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Big Truck A Newbie Doing Their Homework...


New Recruit
Hi all, and thanks in advance for any help/answers you can give...

I got my Class A CDL in 2013, and while it's been an interesting ride (oh, BOY, do I have some stories to tell), I think more and more lately of going expedited with a straight truck or cargo van, for a number of reasons. I had driven non-CDL box trucks up to twenty-six feet before getting my CDL, so it was more or less learning to maneuver and back the trailer and learning in the ins and outs of air brakes.

I am interested in being an owner-operator. I have found a few interesting deals online, but startup and operating capital are not quite in a realistic range yet. That being said, my main questions at this point are:

Cargo van or straight truck? And if straight truck is really the way to go, buy or build? Can having an older truck hurt you when it comes to getting loads? And speaking of getting loads, is it possible to get your own loads with expedited/LTL type vehicles, or are you pretty much boxed in to leasing on to a carrier? When leased on to a carrier, how are your settlement payments structured? What's involved with getting a motor carrier authority for this type of work? I have gotten intrastate authority for taxicab before, but I'm sure interstate authority for commercial freight is a completely different ball of wax.

I am considering building my own rig if having an older, homebuilt truck will not affect my ability to get loads. These options are on my mind...

I have a 28-foot RV, ruined by a leaking roof, on a low-mileage 1982 GM P20 chassis (approximately 38,000 actual miles). Non-EGR 6.2L V-8 diesel with what I believe is a TH475 trans and a dual-wheel Rockwell rear with either 5.29 or 4.33 gears, 16-inch wheels. I know the mere mention of a 6.2 diesel strikes fear in the hearts of most owner-ops, however, research indicates that the 1982 is a high-nickel content block and the strongest of them, and being a non-EGR, should be slightly more powerful. I'm thinking if I go this route, I may want to upgrade to a late-model injection pump and a 4L85E 4-speed auto.

It wouldn't take a whole lot to demolish and remove the RV body from the chassis. I have heard of a company that takes such chassis and running gear and makes miniature semi lookalikes (aptly named Mini Kenny and Mini Pete). The longer chassis would allow for a more real-world sleeper to be fitted to the frame, maybe even a sleeper from a real Peterbilt or KW.

I am not sure of the towing/payload capacity of such a rig, but I would hope for 15,000 lbs with a spring upgrade. The mini-semi conversion would cost around $20k, I believe, so not sure this option is really viable, but I already have the chassis and running gear... Maybe just slap a late-model pickup/cutaway cab and van box on it as a starter truck until I can afford bigger and better? It also has been sitting for several years, which may or may not have an effect (I'm told diesels are more resilient than gassers).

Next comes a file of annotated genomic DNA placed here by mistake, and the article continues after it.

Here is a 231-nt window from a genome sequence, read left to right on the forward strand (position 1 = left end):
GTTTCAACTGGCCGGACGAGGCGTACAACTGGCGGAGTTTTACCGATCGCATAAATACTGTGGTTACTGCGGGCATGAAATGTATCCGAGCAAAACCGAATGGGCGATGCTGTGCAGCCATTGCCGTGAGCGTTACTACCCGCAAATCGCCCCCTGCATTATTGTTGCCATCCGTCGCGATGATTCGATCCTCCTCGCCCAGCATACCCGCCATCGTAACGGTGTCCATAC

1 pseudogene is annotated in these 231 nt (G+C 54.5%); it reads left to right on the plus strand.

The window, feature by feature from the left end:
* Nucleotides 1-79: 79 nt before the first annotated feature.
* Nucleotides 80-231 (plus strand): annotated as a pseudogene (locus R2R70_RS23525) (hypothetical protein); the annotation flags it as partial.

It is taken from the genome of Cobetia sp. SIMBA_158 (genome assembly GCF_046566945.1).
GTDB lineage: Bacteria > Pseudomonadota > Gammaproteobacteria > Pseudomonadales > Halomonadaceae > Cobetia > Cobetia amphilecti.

Next up... I have found a 1990 road tractor for sale. Engine/trans unknown as of yet, but presumably a Detroit 60, a common offering of the era. Other options for the model include a Cummins N14 and a Cat 3406. Pics are not great, but the the truck appears to be in good shape from the photos. Inoperative fifth-wheel with approximately 200k. I won't mention the price, but let's just say I could possibly buy this truck, fix the fifth-wheel and run it as-is for under $10,000, though I would have to stretch the frame for more than about a 10-foot box. If nothing else, it could be a great deal on a donor package for a glider, which I've also considered.

I have also thought about buying a retired U-Haul/Penske/Budget rental truck and putting it to work as-is. But before I start making any moves... I had also thought about just getting a standard 3/4 - 1-ton cargo van. Would that be worth it?
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Veteran Expediter
Retired Expediter
You need to read more here than you have.

Keep your class A. When you can pay cash for a nice van, with a few grand in reserve, check to see how vans are doing.
If you try it, you can always go back to big trucks and have a nice paid off van at home.

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Veteran Expediter
Right now van market is over saturated. More vans than freight. It may take awhile (maybe a year or so) for the glut of vans to subside.
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Active Expediter
Save up for a decent tractor and lease onto a trucking company as a power unit. Find a company that accepts older trucks.
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New Recruit
Unfortunately, I likely will not be able to attend... It seems I may have a clock on generating start-up capital...